Justice in Mining
Objectives of the Global Ignatian Advocacy Network (GIAN) of Justice in Mining
Inspired by Ignatian spirituality and the call of Laudato Si´, the Justice in Mining is a global network of Jesuit organizations and social centers that discern and promote socio-environmental justice in conflicts related with mining.
- The Network aims are to ensure that decision processes in mining projects respect the voices and human rights of those most affected, preventing and addressing potential negative impacts in terms of health, livelihoods and ecosystems
- We speak out against unethical behaviour by companies and governments and ask for the end of the impunity of those extractive industries who commit socio-environmental crimes, demanding corporate accountability, full compensation for the victims and complete environmental remediation.
- We promote discernment, dialogue and action. We advocate for sustainable lifestyles, responsible business practices and strong corporate regulations to improve the lives of the marginalised people and protect the environment – our common home.
Universal Apostolic Preferences
Caring for our common home
As it is pointed out by Father General in his letter to the whole society that “the damage done to the earth is also damage done to the most vulnerable”. This idea connects two of the Universal Apostolic Preferences which are central for the Justice in Mining work: the call to “collaborate in the care of our Common Home” and the invitation to “walk with the poor”.
The large-scale extraction of minerals is usually justified by the need of ores, metals and other rare earths for developing new technologies. However, the increasing demand of these raw materials is boosted by a distorted and unsustainable development process. The current business model for mining activities often causes huge environmental damages and forced displacement. It represents a threat for many fragile communities (e.g., indigenous peoples, peasants, coastal communities).For this reason, our network seeks to address mining critically, posing some questions in relation to the sharing of costs and benefits of these activities. In doing so, it is important to bear in mind the ecological limits of the planet but also the point of view of those who live in the margins of the system.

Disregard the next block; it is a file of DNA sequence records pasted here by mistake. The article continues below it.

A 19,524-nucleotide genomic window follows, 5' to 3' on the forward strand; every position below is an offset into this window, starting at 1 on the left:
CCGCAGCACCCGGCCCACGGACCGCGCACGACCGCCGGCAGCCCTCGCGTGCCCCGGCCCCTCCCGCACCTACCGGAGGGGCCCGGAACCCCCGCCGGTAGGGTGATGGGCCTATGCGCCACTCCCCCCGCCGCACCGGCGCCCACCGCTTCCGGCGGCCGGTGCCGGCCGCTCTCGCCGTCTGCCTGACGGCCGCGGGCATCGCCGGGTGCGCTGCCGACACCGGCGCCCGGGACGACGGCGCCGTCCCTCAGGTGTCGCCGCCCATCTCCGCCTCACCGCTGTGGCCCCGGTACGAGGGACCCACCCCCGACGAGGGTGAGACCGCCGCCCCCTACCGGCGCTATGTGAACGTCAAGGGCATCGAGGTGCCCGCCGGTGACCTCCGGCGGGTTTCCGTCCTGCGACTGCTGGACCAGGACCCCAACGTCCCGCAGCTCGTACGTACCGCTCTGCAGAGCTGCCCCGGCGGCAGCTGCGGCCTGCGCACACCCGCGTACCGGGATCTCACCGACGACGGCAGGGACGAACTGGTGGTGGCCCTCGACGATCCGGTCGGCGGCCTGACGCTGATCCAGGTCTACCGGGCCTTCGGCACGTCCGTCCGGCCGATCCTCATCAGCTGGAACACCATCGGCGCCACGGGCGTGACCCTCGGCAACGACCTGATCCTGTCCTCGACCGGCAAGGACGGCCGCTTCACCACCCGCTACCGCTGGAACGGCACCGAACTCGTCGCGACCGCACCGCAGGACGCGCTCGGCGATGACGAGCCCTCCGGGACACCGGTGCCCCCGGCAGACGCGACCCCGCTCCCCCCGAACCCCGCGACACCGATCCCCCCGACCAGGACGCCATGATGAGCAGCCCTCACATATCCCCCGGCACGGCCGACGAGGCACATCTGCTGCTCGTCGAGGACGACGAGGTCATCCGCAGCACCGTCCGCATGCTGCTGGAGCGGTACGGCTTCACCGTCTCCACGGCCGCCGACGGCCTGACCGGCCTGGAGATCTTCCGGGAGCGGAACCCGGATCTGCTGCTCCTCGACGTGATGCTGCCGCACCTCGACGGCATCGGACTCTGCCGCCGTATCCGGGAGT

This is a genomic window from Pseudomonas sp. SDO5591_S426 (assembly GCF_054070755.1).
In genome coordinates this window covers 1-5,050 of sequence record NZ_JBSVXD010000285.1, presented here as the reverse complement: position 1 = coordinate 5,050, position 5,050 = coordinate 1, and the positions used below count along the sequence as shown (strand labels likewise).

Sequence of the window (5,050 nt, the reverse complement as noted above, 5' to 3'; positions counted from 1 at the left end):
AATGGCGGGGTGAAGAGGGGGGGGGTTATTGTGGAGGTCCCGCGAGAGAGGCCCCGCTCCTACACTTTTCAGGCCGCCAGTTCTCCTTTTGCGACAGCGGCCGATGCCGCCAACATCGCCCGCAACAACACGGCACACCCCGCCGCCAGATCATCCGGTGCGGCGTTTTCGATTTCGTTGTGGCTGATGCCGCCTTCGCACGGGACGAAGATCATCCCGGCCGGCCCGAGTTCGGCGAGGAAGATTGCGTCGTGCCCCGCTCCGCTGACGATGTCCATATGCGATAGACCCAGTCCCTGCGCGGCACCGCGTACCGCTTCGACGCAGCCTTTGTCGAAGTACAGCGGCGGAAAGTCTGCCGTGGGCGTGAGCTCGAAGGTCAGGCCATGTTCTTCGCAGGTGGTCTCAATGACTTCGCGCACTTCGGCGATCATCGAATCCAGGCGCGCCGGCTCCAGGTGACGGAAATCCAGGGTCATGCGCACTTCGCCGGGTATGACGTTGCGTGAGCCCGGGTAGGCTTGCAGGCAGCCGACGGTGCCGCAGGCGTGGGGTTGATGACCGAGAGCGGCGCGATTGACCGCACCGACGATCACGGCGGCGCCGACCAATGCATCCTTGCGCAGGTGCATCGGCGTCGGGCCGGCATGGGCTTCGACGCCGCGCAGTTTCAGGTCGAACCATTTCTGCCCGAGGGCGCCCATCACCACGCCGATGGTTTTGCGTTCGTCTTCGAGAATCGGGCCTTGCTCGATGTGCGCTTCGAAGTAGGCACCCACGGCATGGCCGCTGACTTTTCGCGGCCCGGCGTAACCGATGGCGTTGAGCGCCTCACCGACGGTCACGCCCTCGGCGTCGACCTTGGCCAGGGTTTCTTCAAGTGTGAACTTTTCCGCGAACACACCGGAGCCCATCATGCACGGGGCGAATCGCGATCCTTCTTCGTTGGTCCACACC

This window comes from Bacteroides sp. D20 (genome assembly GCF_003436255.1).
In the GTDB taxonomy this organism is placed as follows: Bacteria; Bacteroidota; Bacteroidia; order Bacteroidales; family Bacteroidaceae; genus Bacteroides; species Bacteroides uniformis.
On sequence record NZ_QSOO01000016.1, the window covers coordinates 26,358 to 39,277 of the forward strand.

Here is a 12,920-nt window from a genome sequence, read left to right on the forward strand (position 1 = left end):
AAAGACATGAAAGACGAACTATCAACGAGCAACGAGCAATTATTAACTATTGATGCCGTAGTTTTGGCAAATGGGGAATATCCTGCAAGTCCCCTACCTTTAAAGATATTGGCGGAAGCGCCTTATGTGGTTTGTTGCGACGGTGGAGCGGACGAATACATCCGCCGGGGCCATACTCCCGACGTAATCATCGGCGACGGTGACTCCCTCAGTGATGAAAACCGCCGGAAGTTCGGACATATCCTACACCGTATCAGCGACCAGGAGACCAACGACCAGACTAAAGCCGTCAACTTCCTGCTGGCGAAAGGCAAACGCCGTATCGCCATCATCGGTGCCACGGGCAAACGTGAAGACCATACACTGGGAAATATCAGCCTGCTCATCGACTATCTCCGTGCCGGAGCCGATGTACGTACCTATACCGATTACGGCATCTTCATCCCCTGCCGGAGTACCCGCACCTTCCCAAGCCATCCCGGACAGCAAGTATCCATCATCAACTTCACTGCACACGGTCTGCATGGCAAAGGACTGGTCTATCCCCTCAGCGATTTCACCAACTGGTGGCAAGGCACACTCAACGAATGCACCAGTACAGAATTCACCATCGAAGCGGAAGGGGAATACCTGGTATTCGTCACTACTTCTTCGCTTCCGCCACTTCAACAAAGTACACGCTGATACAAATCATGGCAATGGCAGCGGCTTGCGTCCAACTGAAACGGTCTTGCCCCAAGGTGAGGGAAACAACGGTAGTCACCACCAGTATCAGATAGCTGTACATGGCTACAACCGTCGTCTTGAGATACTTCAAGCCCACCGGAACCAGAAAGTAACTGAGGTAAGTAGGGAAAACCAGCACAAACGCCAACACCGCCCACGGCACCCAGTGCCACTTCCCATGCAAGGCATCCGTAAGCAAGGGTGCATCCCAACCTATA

That said, the orientations given in the UAPs should not be detached from one another. The four of them deserve our attention. Regarding the Spiritual Exercises, our identity as a network has been build up around the idea of “Ignatian advocacy”, meaning that spiritual discernment, both personally and collectively, is central in our approach to the mission of justice and reconciliation which we have been entrusted.
On the other hand, we need to connect our work with the expectations and concerns of the younger generations, both in the places where the extraction takes place and in those others that benefit from it. Because the future is in their hands and we cannot tackle the root causes of socio environmental conflicts without them.
Who is part of this newtork?
Solomon David (DUM-RAJ)